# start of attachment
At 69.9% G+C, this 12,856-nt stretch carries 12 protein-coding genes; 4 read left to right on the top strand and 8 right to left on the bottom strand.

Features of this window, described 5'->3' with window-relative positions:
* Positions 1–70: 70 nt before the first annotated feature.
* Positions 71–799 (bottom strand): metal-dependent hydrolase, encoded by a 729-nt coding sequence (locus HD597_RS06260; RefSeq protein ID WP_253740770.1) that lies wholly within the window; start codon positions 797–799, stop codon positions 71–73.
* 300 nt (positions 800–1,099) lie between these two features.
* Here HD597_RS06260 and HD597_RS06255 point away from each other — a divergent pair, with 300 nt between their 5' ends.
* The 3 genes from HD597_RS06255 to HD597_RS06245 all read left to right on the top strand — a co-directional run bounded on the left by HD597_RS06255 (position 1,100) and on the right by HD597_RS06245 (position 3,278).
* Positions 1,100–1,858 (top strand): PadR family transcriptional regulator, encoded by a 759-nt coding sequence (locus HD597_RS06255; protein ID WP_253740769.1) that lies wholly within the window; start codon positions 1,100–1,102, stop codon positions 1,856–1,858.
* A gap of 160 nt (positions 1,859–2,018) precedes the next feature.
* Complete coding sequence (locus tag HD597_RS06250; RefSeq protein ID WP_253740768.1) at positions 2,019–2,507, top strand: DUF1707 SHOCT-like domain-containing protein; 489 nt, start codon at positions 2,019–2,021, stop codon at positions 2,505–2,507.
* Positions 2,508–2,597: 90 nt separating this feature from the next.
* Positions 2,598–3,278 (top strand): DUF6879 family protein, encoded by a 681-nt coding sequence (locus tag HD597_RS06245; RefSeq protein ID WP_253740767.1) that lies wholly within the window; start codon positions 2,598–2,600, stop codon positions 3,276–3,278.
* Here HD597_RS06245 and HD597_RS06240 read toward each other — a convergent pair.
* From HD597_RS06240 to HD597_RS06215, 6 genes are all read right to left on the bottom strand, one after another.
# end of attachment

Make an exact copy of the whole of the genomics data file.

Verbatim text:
At 69.9% G+C, this 12,856-nt stretch carries 12 protein-coding genes; 4 read left to right on the top strand and 8 right to left on the bottom strand.

Features of this window, described 5'->3' with window-relative positions:
* Positions 1–70: 70 nt before the first annotated feature.
* Positions 71–799 (bottom strand): metal-dependent hydrolase, encoded by a 729-nt coding sequence (locus HD597_RS06260; RefSeq protein ID WP_253740770.1) that lies wholly within the window; start codon positions 797–799, stop codon positions 71–73.
* 300 nt (positions 800–1,099) lie between these two features.
* Here HD597_RS06260 and HD597_RS06255 point away from each other — a divergent pair, with 300 nt between their 5' ends.
* The 3 genes from HD597_RS06255 to HD597_RS06245 all read left to right on the top strand — a co-directional run bounded on the left by HD597_RS06255 (position 1,100) and on the right by HD597_RS06245 (position 3,278).
* Positions 1,100–1,858 (top strand): PadR family transcriptional regulator, encoded by a 759-nt coding sequence (locus HD597_RS06255; protein ID WP_253740769.1) that lies wholly within the window; start codon positions 1,100–1,102, stop codon positions 1,856–1,858.
* A gap of 160 nt (positions 1,859–2,018) precedes the next feature.
* Complete coding sequence (locus tag HD597_RS06250; RefSeq protein ID WP_253740768.1) at positions 2,019–2,507, top strand: DUF1707 SHOCT-like domain-containing protein; 489 nt, start codon at positions 2,019–2,021, stop codon at positions 2,505–2,507.
* Positions 2,508–2,597: 90 nt separating this feature from the next.
* Positions 2,598–3,278 (top strand): DUF6879 family protein, encoded by a 681-nt coding sequence (locus tag HD597_RS06245; RefSeq protein ID WP_253740767.1) that lies wholly within the window; start codon positions 2,598–2,600, stop codon positions 3,276–3,278.
* Here HD597_RS06245 and HD597_RS06240 read toward each other — a convergent pair.
* From HD597_RS06240 to HD597_RS06215, 6 genes are all read right to left on the bottom strand, one after another.